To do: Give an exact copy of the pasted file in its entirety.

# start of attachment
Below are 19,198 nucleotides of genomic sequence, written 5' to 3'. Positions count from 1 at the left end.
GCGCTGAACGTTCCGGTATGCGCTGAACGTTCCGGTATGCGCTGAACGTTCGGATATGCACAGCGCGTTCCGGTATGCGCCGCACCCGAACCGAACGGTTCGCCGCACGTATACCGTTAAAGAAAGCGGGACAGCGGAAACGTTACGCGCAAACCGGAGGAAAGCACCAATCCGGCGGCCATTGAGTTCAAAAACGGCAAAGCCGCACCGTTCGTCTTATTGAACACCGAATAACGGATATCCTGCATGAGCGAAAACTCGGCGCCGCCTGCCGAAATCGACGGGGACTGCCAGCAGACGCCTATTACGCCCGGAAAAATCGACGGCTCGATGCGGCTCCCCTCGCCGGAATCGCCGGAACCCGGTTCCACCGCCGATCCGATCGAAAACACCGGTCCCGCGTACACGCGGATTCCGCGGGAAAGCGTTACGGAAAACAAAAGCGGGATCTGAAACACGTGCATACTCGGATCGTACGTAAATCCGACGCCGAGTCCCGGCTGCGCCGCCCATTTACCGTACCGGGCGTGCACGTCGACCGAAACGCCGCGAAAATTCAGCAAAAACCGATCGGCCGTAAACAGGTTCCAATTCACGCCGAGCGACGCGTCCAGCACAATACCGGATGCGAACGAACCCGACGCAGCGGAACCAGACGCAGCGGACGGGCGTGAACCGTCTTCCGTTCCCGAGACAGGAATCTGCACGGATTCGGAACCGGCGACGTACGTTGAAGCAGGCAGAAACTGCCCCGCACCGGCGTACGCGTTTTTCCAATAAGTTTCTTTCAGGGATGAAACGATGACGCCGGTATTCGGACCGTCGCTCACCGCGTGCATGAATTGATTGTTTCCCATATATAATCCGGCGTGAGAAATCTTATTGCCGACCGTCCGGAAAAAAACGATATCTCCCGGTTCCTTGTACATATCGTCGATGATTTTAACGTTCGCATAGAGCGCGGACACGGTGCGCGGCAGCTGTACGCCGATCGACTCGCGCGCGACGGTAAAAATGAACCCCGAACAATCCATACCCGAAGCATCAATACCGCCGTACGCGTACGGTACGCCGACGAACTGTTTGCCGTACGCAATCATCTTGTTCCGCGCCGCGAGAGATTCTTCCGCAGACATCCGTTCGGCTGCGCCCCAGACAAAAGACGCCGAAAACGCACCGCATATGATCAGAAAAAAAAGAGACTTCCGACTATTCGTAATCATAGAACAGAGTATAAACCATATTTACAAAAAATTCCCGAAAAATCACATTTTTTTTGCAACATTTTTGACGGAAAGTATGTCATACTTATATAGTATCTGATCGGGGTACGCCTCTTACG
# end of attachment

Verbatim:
Below are 19,198 nucleotides of genomic sequence, written 5' to 3'. Positions count from 1 at the left end.
GCGCTGAACGTTCCGGTATGCGCTGAACGTTCCGGTATGCGCTGAACGTTCGGATATGCACAGCGCGTTCCGGTATGCGCCGCACCCGAACCGAACGGTTCGCCGCACGTATACCGTTAAAGAAAGCGGGACAGCGGAAACGTTACGCGCAAACCGGAGGAAAGCACCAATCCGGCGGCCATTGAGTTCAAAAACGGCAAAGCCGCACCGTTCGTCTTATTGAACACCGAATAACGGATATCCTGCATGAGCGAAAACTCGGCGCCGCCTGCCGAAATCGACGGGGACTGCCAGCAGACGCCTATTACGCCCGGAAAAATCGACGGCTCGATGCGGCTCCCCTCGCCGGAATCGCCGGAACCCGGTTCCACCGCCGATCCGATCGAAAACACCGGTCCCGCGTACACGCGGATTCCGCGGGAAAGCGTTACGGAAAACAAAAGCGGGATCTGAAACACGTGCATACTCGGATCGTACGTAAATCCGACGCCGAGTCCCGGCTGCGCCGCCCATTTACCGTACCGGGCGTGCACGTCGACCGAAACGCCGCGAAAATTCAGCAAAAACCGATCGGCCGTAAACAGGTTCCAATTCACGCCGAGCGACGCGTCCAGCACAATACCGGATGCGAACGAACCCGACGCAGCGGAACCAGACGCAGCGGACGGGCGTGAACCGTCTTCCGTTCCCGAGACAGGAATCTGCACGGATTCGGAACCGGCGACGTACGTTGAAGCAGGCAGAAACTGCCCCGCACCGGCGTACGCGTTTTTCCAATAAGTTTCTTTCAGGGATGAAACGATGACGCCGGTATTCGGACCGTCGCTCACCGCGTGCATGAATTGATTGTTTCCCATATATAATCCGGCGTGAGAAATCTTATTGCCGACCGTCCGGAAAAAAACGATATCTCCCGGTTCCTTGTACATATCGTCGATGATTTTAACGTTCGCATAGAGCGCGGACACGGTGCGCGGCAGCTGTACGCCGATCGACTCGCGCGCGACGGTAAAAATGAACCCCGAACAATCCATACCCGAAGCATCAATACCGCCGTACGCGTACGGTACGCCGACGAACTGTTTGCCGTACGCAATCATCTTGTTCCGCGCCGCGAGAGATTCTTCCGCAGACATCCGTTCGGCTGCGCCCCAGACAAAAGACGCCGAAAACGCACCGCATATGATCAGAAAAAAAAGAGACTTCCGACTATTCGTAATCATAGAACAGAGTATAAACCATATTTACAAAAAATTCCCGAAAAATCACATTTTTTTTGCAACATTTTTGACGGAAAGTATGTCATACTTATATAGTATCTGATCGGGGTACGCCTCTTACG